The reaction in the sensor consumes oxygen, so the signal detected by the meter depends on the transfer of oxygen across the membrane. Because of this, the method requires that the water be either flowing or stirred. One consequence of this is that the measurement may be affected by the flow rate of the water. These types of sensors also require occasional cleaning of the electrodes and replacement of the membrane and filling solution. The U.S. Environmental Protection Agency recommends that the membrane and filling solution be replaced prior to each study[2], which adds to the operating cost of these devices.

Optical (fluorescent) sensors

This newer type of sensor operates on a very different set of principles than galvanic or polarographic probes. In this method, oxygen in the water interacts with a fluorescent material, which in turn affects how it interacts with certain wavelengths of light. Blue light from within the probe excites the fluorescence of the material, but this effect is quenched by the presence of oxygen. The higher the DO concentration, the smaller the amount of fluorescence that is seen by the detector.


This type of sensor provides some important advantages over traditional membrane sensors. They require less maintenance as there is no membrane or filling solution to replace. Additionally, because the measurement does not consume oxygen, the measurement is not affected by the flow of water, and stirring is not necessary. Unlike polarographic sensors, optical sensors do not need to polarize, so the sensor is ready for measurement immediately.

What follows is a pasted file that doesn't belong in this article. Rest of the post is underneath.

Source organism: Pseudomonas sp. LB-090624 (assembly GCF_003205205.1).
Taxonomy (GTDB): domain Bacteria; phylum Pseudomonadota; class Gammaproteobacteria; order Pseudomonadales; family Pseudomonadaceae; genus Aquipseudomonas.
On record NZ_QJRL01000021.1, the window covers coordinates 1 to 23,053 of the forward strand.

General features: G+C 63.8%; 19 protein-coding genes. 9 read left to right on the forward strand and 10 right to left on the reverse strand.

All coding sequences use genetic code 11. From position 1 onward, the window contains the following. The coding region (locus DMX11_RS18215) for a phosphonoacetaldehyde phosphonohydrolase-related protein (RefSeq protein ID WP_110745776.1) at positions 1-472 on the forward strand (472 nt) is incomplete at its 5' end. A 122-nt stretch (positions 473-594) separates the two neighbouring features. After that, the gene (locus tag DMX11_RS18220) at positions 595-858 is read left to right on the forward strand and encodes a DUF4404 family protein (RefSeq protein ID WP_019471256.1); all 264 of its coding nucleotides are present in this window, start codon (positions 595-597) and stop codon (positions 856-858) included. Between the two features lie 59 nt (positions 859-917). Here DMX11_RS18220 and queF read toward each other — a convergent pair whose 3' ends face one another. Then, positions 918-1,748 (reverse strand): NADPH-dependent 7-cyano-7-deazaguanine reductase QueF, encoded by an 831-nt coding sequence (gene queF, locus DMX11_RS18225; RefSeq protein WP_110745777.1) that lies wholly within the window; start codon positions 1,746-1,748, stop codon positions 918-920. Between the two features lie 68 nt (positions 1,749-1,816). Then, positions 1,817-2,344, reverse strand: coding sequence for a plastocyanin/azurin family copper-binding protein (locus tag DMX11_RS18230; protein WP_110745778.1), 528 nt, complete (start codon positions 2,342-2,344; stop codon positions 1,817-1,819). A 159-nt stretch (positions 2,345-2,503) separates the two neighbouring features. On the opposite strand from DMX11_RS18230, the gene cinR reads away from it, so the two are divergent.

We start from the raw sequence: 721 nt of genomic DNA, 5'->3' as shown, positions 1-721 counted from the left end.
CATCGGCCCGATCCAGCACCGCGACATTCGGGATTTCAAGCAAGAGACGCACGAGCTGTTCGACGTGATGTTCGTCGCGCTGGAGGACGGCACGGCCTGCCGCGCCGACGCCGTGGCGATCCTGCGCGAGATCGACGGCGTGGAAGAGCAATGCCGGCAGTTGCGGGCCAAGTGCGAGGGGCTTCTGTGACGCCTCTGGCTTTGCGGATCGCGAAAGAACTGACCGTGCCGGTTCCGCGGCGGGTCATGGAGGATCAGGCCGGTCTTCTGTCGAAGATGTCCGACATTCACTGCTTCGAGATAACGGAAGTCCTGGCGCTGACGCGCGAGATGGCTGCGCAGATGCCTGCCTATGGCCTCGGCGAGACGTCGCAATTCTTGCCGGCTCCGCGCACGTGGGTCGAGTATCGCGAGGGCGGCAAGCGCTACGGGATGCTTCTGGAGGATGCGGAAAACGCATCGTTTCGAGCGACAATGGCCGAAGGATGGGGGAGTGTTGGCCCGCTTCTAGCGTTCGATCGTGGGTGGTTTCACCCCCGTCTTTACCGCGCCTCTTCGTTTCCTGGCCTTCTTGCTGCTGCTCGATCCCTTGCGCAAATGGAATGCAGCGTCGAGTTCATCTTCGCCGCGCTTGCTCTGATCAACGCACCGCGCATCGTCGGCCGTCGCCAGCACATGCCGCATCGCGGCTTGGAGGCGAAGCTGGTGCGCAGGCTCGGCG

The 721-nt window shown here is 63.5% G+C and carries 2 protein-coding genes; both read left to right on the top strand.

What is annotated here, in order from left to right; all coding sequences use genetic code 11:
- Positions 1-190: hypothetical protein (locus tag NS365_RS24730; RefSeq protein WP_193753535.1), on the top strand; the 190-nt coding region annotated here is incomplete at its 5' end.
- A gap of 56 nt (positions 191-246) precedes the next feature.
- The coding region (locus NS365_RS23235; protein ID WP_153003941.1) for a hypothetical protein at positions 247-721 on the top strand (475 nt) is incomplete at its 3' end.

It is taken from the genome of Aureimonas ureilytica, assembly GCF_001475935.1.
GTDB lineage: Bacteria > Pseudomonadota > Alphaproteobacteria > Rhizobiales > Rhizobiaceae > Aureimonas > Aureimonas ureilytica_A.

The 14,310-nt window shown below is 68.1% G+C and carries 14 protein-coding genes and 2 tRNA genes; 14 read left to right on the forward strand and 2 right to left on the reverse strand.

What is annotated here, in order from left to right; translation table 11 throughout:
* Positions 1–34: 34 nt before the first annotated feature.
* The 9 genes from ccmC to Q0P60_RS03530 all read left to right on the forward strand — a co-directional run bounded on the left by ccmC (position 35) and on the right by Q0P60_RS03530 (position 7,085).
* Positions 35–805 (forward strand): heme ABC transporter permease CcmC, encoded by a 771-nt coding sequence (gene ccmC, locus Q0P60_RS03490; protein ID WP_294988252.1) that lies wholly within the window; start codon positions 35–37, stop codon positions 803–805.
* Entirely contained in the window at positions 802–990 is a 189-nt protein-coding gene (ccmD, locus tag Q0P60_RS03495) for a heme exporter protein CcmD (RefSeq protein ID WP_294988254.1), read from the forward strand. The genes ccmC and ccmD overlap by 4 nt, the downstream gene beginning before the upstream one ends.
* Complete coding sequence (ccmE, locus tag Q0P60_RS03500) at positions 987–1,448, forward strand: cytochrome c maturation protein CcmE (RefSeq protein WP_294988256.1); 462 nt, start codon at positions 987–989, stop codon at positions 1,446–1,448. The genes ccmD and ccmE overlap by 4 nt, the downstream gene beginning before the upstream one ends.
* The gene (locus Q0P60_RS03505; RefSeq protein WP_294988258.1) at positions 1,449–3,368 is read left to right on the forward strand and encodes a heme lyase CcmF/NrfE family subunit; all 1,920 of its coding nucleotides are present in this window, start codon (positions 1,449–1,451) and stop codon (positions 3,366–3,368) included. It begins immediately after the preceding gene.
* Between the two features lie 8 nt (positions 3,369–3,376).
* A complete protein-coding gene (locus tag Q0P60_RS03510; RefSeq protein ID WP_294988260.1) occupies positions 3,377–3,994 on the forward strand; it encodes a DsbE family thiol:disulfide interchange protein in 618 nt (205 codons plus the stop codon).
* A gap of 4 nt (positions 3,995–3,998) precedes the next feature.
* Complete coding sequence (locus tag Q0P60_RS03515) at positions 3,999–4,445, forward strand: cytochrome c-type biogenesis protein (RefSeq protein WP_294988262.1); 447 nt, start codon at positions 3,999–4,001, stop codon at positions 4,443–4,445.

Calibration of Sensors

Both traditional membrane sensors and optical sensors can be calibrated using air as a source of oxygen. This can be accomplished because the concentration of oxygen in the atmosphere is a constant, known value (20.9%). A cap containing water-saturated air is often used for calibration. Alternatively, water saturated with air or standards with known DO concentrations (determined using the Winkler method) can be used for calibration[1,2].


The most precise measurements of DO are Winkler titrations conducted using laboratory equipment. However, this requires careful sample collection and preservation, as well as transportation to a laboratory within a short time frame. Field test kits using wet chemical techniques do not offer the same level of precision. 

Sensors, including traditional membrane sensors and newer optical sensors, are more convenient to use because the DO can be measured in place without sample collection, and they allow for continuous and even remote monitoring. Traditional sensors require replacement of membranes and filling solutions, stirring, and may require a warmup period before use (for polarographic sensors). Newer optical sensors are even more convenient because they do not have these limitations. 



[1] American Public Health Association (APHA) (2005) Standard methods for examination of water and wastewater, 21st edn. APHA, AWWA, WPCF, Washington.

[2] U.S. Environmental Protection Agency (2017) Field Measurement of Dissolved Oxygen. SESD Operating Procedure SESDPROC-106-R4.